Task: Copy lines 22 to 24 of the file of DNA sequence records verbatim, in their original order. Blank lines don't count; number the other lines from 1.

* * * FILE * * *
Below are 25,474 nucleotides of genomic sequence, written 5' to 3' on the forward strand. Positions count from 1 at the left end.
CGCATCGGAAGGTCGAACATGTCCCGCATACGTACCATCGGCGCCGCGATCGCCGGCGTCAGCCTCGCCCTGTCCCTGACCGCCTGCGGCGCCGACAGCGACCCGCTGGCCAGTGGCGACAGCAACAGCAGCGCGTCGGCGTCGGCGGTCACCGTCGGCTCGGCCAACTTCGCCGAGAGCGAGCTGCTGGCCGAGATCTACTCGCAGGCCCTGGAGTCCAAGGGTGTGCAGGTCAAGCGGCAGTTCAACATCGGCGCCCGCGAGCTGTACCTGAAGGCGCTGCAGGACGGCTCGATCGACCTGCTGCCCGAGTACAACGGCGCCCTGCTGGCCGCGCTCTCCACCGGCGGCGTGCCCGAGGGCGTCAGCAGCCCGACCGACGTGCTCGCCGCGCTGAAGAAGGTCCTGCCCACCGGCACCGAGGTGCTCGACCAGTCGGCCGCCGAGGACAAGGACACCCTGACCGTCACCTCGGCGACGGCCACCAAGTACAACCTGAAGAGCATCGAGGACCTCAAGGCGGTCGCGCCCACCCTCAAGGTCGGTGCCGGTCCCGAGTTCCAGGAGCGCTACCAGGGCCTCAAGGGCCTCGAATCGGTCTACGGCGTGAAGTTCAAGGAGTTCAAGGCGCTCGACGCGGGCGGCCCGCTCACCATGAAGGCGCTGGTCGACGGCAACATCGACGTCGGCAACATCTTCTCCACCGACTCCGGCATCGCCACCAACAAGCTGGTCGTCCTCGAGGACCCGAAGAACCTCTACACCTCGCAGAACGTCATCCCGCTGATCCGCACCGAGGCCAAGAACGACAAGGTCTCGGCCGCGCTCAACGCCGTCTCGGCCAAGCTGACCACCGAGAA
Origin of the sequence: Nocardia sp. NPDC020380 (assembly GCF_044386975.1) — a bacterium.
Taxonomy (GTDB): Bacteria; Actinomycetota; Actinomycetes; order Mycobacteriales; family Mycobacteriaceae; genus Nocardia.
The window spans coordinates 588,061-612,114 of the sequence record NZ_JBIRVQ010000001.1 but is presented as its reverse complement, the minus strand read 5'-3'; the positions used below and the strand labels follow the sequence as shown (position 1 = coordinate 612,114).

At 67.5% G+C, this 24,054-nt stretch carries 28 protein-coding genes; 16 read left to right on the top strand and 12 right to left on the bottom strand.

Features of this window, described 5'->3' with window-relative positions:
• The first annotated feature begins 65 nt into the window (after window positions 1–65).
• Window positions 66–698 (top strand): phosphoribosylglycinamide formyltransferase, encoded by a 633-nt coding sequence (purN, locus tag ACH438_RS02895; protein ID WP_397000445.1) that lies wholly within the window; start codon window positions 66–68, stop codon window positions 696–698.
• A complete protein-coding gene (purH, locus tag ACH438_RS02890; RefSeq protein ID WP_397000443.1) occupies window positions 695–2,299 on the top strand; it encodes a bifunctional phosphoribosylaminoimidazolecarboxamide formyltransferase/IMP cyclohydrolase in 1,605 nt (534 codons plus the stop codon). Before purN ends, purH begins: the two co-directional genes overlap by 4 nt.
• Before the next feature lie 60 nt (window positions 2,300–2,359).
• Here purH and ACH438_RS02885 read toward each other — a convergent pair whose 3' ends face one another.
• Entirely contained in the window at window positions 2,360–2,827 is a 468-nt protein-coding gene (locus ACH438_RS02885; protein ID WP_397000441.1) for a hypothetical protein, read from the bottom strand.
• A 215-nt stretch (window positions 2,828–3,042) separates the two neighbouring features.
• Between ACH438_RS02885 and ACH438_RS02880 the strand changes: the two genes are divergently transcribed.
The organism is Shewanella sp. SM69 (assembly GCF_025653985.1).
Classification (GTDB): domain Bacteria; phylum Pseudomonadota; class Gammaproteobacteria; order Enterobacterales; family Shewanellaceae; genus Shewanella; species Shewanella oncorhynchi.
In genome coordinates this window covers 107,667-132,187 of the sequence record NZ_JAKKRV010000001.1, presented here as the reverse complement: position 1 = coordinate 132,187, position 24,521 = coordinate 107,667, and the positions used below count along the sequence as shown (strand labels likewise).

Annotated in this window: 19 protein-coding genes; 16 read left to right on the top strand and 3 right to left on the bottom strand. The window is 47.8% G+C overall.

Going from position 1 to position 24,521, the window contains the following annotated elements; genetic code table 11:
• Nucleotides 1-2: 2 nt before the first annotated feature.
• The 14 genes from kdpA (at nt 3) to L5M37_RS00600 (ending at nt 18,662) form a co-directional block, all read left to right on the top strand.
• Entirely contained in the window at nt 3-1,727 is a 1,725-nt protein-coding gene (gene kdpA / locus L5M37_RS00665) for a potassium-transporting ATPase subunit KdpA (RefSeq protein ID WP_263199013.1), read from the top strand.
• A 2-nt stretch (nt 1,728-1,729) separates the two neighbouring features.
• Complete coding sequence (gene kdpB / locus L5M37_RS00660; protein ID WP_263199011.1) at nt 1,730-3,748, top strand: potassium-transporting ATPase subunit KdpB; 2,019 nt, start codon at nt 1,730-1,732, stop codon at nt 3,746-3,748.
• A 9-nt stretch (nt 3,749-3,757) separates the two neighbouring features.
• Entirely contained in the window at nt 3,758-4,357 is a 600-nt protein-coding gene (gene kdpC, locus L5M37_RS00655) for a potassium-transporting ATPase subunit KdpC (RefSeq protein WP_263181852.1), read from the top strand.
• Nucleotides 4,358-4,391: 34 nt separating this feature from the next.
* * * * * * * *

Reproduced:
• The 14 genes from kdpA (at nt 3) to L5M37_RS00600 (ending at nt 18,662) form a co-directional block, all read left to right on the top strand.
• Entirely contained in the window at nt 3-1,727 is a 1,725-nt protein-coding gene (gene kdpA / locus L5M37_RS00665) for a potassium-transporting ATPase subunit KdpA (RefSeq protein ID WP_263199013.1), read from the top strand.
• A 2-nt stretch (nt 1,728-1,729) separates the two neighbouring features.